Dorothy Perkins has a Code of Conduct that applies to all its suppliers and subcontractors to understand the risks facing workers and make positive changes throughout its supply chain.
Dorothy Perkins assesses compliance with its Code of Conduct by informal visits. It works with a team of experts to improve the working conditions in its factories.
Dorothy Perkins is part of industry initiatives such as the Sustainable Apparel Coalition, Sustainable Clothing Action Plan, and the Microfibre Consortium.
Dorothy Perkins doesn't use exotic animal skin, hair, fur, or angora. But it uses leather, wool, silk, and down feathers to manufacture many of its clothing pieces.
These animal-derived materials are cruel and unethical. They also harm the environment by producing greenhouse gases and wastes. More sustainable alternatives exist.
Dorothy Perkins has committed to reducing its environmental impact across the entire supply chain. It plans to make all customer garment packaging reusable, recyclable, or compostable by 2023.
Dorothy Perkins also aims for a 50% recycled content minimum for any plastic used. All its polyester and cotton will be recycled or more sustainably sourced by 2025.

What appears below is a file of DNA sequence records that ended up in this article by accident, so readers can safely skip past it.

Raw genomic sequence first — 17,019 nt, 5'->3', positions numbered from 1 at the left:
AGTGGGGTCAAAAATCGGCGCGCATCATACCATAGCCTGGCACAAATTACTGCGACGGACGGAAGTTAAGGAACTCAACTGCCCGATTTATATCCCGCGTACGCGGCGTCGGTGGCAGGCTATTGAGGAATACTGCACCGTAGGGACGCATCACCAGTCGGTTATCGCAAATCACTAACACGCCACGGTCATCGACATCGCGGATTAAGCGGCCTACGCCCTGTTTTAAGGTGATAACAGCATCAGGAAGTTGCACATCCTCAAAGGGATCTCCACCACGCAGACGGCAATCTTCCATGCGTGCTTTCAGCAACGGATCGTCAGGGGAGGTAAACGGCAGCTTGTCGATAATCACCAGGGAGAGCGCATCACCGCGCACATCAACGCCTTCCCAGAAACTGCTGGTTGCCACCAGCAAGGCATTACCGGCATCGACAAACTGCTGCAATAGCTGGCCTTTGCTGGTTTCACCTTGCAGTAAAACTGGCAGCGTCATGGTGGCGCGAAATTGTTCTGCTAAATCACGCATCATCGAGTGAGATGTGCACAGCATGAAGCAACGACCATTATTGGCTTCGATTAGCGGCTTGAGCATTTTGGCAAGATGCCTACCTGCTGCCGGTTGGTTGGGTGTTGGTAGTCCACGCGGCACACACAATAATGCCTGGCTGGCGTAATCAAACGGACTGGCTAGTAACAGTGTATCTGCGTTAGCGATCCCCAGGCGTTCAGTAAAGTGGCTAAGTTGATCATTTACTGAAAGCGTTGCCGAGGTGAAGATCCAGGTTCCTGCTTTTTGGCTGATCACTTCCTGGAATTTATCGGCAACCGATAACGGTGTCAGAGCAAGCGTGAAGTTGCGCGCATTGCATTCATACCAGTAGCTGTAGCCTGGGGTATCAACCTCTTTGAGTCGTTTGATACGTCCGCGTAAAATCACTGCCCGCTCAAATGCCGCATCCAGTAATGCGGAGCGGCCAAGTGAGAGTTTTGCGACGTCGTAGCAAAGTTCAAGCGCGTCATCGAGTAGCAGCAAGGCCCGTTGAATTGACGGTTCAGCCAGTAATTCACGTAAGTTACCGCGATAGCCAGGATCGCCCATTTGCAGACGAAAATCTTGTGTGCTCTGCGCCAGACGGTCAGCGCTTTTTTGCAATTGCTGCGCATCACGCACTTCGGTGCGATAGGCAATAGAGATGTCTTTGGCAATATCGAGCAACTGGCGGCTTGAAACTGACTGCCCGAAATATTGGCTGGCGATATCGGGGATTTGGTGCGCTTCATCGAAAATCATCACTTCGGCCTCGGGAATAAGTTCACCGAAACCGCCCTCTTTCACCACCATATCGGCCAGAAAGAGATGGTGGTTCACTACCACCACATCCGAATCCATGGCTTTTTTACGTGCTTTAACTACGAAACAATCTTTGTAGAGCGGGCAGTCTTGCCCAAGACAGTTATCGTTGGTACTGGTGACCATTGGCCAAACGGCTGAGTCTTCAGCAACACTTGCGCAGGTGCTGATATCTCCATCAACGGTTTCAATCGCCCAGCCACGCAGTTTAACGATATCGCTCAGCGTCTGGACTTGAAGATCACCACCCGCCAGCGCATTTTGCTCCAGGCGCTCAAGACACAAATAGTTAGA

Dorothy Perkins has committed to more sustainable sourcing all the materials it uses in its garments by 2030. By 2025, all 50% of its man-made cellulosic fibers will be more sustainably sourced.
Dorothy Perkins will have introduced design innovations to reduce waste, increase durability and improve recyclability by 2025.
Dorothy Perkins plans to map its raw materials supply chain for key fibers and continue disclosing its supplier information and improve its purchasing practices by 2023.
Dorothy Perkins will be developing its plans on water, chemicals, biodiversity, and microfibers by 2023.
Discover Dorothy Perkins' sustainable collections at Dorothyperkins.com.